Before I begin, I just watched the second Act of Doctor Horrible and pretty much the only complaint I have is it's only 13 mins long per act. I'll write about it in full once it's finished this weekend.
Today instead I give you two interlinked shows called Moving Wallpaper and Echo Beach. It'll be best to deal with these two shows separately and then talk about the entire thing as a whole.
Elizabeth Berrington as Mel Debrou
Raquel Cassidy as Nancy Weeks
Sarah Hadland as Gillian McGovern
Sinead Keenan as Kelly Hawkins
Dave Lamb as Carl Morris
James Lance as Tom Warren
Lucy Liemann as Sam Phillips
and Ben Miller as Johnathan Pope
Moving Wallpaper is a term that's used to describe television in general and often applied to TV Soaps in particular. It's based on the way many people use TV shows as sort of a background. Moving Wallpaper the TV show on the other hand is a comedy show about the fictional writers of the TV Soap Echo Beach; a brand new post watershed ITV Soap. Ben Miller plays Johnathan Pope, the new producer drafted in by the network to make Echo Beach into a huge success. Unfortunately for the writers of the show Pope is something of an ass, lacking any real social awareness while muddling his way through something of a mid life crisis.
The writing team consists of Gillian - a new age feminist, Carl - an aging, single man who's useless around women, Tom - a handsome and smooth individual with a streak in cruel practical jokes, Sam - the script editor and normally the level head of the group, Kelly - the secretary and Mel - John's assistant. They're a somewhat neurotic group who struggle with the constant demands of the network and have their problems additionally compounded by Pope's antics. Pope himself has a lot to handle as his direct boss is Nancy, a women with an intense dislike for him as she sees through all his pretences and understands just how obnoxious he is.
Each episode of Moving Wallpaper is about the difficulties involved in writing the corresponding episode of Echo Beach. While watching you can see how events that occur in and around the writers end up making it into the script for various reasons. You can also hear dialog that later makes it into the script. Moving Wallpaper is a fast paced and witty show that's not afraid to have some off the wall characters and run with the concept. It's an exceptionally strong sitcom that's enjoyable to watch. Ben Miller's performance in particular is fantastic and he carries himself well throughout the show, not afraid to look like a complete w****r when the situation requires it.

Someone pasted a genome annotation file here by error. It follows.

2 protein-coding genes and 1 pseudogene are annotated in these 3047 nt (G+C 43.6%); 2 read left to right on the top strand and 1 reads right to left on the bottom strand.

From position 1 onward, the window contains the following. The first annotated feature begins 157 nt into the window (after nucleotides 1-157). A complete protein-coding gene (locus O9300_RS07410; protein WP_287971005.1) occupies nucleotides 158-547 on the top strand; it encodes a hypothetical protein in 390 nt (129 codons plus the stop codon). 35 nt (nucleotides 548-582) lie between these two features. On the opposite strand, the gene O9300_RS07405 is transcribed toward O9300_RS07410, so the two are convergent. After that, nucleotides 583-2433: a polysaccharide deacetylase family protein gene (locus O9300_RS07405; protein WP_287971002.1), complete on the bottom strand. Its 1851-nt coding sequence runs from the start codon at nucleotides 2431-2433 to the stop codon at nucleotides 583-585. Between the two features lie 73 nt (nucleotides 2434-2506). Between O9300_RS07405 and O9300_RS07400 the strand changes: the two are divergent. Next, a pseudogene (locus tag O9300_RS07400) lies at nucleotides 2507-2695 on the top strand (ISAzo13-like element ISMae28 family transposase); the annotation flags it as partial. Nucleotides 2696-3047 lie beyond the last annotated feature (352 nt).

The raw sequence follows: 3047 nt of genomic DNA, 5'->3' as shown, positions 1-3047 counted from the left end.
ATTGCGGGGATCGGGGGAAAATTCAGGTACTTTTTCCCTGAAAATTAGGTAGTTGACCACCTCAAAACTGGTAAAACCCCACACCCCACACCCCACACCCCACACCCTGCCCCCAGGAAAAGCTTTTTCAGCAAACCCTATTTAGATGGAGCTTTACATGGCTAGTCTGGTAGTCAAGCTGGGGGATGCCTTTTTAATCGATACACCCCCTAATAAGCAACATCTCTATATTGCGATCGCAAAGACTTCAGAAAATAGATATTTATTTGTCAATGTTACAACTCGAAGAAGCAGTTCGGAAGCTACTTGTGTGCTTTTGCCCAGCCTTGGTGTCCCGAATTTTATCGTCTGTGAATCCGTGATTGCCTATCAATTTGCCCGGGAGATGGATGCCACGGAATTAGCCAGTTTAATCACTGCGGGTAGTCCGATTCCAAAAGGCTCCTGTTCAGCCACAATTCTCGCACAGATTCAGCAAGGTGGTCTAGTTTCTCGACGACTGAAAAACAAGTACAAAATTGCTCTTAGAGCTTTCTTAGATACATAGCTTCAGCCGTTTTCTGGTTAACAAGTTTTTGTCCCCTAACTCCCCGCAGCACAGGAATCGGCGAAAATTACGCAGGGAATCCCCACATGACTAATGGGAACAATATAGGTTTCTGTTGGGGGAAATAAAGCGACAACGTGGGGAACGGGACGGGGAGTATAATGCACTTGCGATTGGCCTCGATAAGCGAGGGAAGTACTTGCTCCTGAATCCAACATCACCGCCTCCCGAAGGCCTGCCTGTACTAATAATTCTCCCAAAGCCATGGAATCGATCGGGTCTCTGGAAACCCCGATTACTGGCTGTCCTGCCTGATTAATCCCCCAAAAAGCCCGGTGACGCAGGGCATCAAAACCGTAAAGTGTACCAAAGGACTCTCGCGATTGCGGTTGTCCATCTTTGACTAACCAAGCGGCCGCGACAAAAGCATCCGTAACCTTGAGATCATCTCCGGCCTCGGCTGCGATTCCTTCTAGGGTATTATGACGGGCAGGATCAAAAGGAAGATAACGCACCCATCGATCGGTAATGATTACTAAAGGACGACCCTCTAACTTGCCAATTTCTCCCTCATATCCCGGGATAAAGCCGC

ITV's home page for Moving Wallpaper
Jason Donovan as Daniel Marrack
Martine McCutcheon as Susan Penwarden
Hugo Speer as Mark Penwarden
Ed Speleers as Jimmy Penwarden
Hannah Lederer-Alton as Abie Marrack
and Susie Amy as Angela Cole
Echo Beach is the linked soap "created" by the characters from Moving Wallpaper, it's based in Polnarren, Cornwall and initially was supposed to be a worthy drama about social issues in Cornwall. But Johnathan Pope arrived and decided to sex it all up with stunt casting, exciting story lines and a gorgeous cast. The plots for the show mostly revolve around the Marrack and Penwarden families and their past involvements together.
And that's where I need to stop talking about what happened in Echo Beach (if you want to read more here's the wikipedia entry). Because I really did not enjoy watching it at all, I hoped that there was going to be something entertaining in watching it. That the show might hit say the utterly ludicrous level of Sunset Beach and provide an ironic parody of the whole soap experience. But in fact it doesn't, it seems that the creators of Echo beach decided to try and create a proper honest to goodness soap. It's like watching a poor facsimile of any other British soap and as I really cannot tolerate them I found the experience dull and slightly painful. It's very jarring moving from such an entertaining and witty sitcom into a dull and predictable soap and as such I found myself ignoring the television while Echo Beach was on and only paying attention when the segments occurred that were obviously linked to the relevant Moving Wallpaper episode. It was a nice experience to see how the dialog and events from Moving Wallpaper "inspired" the direction that Echo Beach took. But this wasn't enough to hold my interest.